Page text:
In August 2019, several international organisations received a request to send observers to monitor elections in Moscow and St. Petersburg. But the attempt to involve international observers in these elections ended in failure: international observation of the nationwide single voting day on 8 September, 2019, was not implemented.
28/08/2020

The Case of the Khachaturyan Sisters: A Turning Point in Russian Domestic Violence Law?

Russia still has no domestic violence legislation. Will the case of the Khachaturian sisters, three girls who have been subjected to abuse by their father for many years, become a turning point in the adoption of such a law?
23/07/2020

Extradition from the EU to Russia as a Pretext

What is the future of Russian citizens extradited from EU countries to their homeland? According to the European Convention on Human Rights and European human rights case law, a country attempting to extradite an accused person must assess the risks that the person may face. But do the European courts assess these risks correctly?
07/12/2017

Romania: legal reform shifts social costs to the Romania’s workers

The government has passed a reform that will put the burden of paying social costs on employees.
Source: euro|topics 
07/12/2017

Germany: the country has recognized “third gender”

Germany's top court required parliament to legally recognize a "third gender" from birth, potentially making it the first European country to offer intersex people the option of identifying as neither male nor female.
Source: thelocal.de 
14/12/2017

Russia: the country adopts ‘foreign agent’ media law

The only criteria to consider a media as ‘foreign agent’ will be its funding.
Source: vedomosti.ru 
14/12/2017

UK: Council of Europe accepts UK compromise on prisoner voting rights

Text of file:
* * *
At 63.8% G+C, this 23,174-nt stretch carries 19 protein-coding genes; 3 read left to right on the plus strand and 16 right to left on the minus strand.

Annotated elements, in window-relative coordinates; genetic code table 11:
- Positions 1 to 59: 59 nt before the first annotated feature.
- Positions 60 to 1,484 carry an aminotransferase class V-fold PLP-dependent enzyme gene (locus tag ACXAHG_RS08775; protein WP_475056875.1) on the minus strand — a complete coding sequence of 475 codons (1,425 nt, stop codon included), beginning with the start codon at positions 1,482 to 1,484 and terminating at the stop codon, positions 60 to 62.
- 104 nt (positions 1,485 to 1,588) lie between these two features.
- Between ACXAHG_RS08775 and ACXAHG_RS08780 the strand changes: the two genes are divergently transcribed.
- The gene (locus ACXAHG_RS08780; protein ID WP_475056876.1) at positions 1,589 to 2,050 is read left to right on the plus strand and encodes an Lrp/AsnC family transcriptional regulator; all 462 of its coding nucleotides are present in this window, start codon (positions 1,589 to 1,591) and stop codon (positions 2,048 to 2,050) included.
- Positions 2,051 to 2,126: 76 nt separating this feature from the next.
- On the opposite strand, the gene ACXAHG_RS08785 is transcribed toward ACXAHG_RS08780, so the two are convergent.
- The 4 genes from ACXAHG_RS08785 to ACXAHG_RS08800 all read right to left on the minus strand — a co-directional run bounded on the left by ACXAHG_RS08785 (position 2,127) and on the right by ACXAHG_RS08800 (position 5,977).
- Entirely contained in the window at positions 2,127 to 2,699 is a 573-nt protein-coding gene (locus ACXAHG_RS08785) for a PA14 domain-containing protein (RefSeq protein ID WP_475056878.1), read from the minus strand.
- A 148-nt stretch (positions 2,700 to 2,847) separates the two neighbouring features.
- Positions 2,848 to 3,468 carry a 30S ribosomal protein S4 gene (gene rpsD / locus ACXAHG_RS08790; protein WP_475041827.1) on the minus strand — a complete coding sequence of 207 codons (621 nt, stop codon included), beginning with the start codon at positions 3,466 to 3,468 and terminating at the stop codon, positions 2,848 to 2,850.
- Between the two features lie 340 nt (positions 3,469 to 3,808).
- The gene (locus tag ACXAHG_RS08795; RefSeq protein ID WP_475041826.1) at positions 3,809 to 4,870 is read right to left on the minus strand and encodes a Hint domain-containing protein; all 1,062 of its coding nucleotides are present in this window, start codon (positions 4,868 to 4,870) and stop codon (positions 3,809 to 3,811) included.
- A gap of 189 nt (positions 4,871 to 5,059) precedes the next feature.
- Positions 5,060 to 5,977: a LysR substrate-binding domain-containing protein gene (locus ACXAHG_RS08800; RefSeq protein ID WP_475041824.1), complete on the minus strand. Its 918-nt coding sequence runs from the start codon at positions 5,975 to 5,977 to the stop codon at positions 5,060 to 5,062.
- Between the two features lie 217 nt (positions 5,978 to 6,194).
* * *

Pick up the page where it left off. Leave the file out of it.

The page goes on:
Deal to allow a small number of prisoners to vote brings to an end a 12-year standoff between Strasbourg and London.
Source: theguardian.com
14/12/2017

Hungary: EU takes Hungary to ECJ over crackdown ‘aimed at George Soros’

European commission says it is suing country over laws on education and foreign-backed civil society organisations.
Source: theguardian.com
14/12/2017

EU: European Commission will take Czech Republic, Hungary and Poland to the Court of Justice over their failure to accept their quota of refugees

The European Commission decided to refer the three countries to the Court of Justice of the EU for non-compliance with their legal obligations on relocation.
Source: europa.eu
14/12/2017

Austria: Supreme Court rules in favor of same-sex marriage

Same-sex couples in Austria will be able to legally marry from 2019.
Source: bbc.com
14/12/2017

Russia: the court upheld the fine imposed on Telegram for refusing to provide data to FSB

After the court decision comes into force, Roscomnadzor will have reasons for blocking the messenger in Russia.
Source: meduza.io
19/12/2017

Romania: House of Deputies approves controversial judicial reform

The EU has criticised the amendments for endangering the independence of the judges and giving corrupt parliamentarians immunity from prosecution.
Source: eurotopics.net